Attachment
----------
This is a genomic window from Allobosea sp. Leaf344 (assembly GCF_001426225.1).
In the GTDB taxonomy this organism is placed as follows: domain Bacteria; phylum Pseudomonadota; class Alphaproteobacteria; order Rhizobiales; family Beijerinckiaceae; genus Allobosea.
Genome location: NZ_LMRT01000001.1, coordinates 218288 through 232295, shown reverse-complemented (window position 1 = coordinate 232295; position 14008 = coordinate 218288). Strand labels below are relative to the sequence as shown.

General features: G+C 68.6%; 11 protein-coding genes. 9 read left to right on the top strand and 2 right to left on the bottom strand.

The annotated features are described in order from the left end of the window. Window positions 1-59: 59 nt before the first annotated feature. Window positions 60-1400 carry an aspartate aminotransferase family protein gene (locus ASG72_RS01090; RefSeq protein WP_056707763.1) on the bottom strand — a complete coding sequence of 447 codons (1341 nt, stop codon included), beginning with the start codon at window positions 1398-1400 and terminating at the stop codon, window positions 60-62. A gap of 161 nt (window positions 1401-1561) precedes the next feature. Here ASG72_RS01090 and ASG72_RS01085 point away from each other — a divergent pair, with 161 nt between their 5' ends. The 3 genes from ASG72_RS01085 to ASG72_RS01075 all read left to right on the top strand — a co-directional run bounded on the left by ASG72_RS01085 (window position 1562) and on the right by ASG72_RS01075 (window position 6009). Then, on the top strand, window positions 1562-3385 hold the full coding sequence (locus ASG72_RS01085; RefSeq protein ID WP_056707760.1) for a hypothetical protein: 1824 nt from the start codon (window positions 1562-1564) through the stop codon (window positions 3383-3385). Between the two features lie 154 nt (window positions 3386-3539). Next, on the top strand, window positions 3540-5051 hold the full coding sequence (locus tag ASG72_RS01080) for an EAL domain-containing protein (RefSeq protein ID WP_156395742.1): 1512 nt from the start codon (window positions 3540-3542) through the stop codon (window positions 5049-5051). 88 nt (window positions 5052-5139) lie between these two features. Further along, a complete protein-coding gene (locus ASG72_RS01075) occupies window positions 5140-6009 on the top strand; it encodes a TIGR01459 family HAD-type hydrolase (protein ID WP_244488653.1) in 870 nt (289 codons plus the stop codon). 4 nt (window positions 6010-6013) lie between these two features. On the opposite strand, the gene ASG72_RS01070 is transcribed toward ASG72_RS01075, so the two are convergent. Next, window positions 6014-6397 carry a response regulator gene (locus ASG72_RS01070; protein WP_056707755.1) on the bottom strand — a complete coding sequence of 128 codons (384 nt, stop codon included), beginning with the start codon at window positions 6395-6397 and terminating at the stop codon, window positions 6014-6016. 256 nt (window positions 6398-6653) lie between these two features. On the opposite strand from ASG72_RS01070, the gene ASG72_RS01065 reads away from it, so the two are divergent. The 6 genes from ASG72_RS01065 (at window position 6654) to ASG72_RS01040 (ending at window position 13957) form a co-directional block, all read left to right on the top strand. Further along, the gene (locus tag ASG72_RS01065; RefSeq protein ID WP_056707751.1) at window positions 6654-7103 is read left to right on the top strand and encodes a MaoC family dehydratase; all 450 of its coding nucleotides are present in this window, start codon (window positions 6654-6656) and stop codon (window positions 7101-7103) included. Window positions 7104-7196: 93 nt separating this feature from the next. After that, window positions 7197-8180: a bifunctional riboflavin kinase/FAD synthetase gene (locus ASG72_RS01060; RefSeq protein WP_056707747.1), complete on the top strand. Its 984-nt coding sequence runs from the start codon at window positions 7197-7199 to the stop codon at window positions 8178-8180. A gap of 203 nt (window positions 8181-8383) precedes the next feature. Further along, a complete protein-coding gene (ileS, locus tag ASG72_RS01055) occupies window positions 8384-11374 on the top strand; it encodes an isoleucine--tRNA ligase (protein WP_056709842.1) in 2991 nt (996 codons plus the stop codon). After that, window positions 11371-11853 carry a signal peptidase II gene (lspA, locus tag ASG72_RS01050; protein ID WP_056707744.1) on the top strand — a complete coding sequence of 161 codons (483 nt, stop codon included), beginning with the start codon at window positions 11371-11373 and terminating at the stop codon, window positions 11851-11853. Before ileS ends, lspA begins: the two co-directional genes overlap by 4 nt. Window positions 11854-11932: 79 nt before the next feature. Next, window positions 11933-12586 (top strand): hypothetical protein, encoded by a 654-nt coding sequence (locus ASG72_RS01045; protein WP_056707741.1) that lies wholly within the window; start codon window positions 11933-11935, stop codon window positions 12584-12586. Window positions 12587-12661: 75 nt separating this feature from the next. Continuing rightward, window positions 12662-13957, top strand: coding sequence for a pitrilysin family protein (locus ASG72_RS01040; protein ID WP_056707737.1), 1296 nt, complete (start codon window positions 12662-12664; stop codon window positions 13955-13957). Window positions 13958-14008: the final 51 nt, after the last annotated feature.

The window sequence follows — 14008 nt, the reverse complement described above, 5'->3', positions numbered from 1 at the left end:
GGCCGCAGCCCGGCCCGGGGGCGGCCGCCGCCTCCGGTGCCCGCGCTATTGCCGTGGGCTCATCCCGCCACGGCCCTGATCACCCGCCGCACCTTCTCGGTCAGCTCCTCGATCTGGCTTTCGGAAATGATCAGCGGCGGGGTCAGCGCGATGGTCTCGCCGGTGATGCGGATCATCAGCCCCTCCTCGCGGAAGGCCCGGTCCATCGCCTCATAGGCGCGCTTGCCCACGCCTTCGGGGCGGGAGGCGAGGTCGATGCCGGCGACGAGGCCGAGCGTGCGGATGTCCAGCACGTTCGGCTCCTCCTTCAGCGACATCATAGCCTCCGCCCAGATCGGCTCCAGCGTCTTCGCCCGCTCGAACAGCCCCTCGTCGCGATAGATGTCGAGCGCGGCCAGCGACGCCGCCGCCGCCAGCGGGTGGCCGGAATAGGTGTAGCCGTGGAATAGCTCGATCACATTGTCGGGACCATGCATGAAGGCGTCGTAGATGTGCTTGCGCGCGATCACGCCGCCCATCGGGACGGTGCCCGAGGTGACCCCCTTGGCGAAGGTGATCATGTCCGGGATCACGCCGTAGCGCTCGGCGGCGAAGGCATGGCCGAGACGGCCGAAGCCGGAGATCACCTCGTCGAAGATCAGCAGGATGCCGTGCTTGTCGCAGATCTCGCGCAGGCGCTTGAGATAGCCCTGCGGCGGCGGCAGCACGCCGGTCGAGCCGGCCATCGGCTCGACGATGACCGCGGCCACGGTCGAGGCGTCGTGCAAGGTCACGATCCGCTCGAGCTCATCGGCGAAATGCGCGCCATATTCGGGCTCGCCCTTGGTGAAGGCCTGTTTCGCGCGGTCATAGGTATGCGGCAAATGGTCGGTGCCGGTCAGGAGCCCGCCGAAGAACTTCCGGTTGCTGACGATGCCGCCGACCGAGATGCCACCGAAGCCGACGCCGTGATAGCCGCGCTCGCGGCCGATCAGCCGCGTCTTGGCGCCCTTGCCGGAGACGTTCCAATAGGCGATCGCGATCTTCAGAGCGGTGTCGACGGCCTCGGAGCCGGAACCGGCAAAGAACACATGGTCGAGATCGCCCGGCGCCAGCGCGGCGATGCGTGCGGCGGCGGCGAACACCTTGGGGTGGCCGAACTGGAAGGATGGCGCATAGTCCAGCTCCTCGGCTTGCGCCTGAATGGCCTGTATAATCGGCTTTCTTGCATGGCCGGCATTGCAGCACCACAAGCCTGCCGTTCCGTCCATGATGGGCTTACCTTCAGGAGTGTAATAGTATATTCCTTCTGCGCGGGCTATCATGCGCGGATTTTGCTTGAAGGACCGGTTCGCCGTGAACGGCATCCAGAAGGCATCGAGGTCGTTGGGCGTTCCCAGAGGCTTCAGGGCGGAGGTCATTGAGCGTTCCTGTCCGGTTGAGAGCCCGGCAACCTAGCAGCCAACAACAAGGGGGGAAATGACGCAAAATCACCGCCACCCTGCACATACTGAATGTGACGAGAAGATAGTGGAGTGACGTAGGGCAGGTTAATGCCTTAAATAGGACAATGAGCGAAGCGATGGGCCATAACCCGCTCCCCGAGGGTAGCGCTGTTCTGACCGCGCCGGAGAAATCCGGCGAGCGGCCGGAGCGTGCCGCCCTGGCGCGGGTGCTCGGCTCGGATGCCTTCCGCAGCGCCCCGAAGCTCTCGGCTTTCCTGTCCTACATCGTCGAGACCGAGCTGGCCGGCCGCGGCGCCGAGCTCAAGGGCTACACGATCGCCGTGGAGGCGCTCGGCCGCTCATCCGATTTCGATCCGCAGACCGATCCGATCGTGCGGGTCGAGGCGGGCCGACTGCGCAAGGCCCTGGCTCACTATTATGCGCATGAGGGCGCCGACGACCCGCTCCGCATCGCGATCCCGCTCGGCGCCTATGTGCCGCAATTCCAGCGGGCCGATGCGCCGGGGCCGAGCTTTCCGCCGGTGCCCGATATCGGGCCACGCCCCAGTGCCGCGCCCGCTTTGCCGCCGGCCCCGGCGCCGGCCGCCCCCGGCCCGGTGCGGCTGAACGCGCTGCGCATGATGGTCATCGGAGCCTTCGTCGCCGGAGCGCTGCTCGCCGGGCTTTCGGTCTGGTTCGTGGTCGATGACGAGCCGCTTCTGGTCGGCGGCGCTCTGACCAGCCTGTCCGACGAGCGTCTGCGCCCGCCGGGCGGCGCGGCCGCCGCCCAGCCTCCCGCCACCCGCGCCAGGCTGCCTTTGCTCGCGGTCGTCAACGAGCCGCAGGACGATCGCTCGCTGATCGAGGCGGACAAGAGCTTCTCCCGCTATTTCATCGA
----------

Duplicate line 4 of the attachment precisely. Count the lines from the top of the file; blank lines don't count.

General features: G+C 68.6%; 11 protein-coding genes. 9 read left to right on the top strand and 2 right to left on the bottom strand.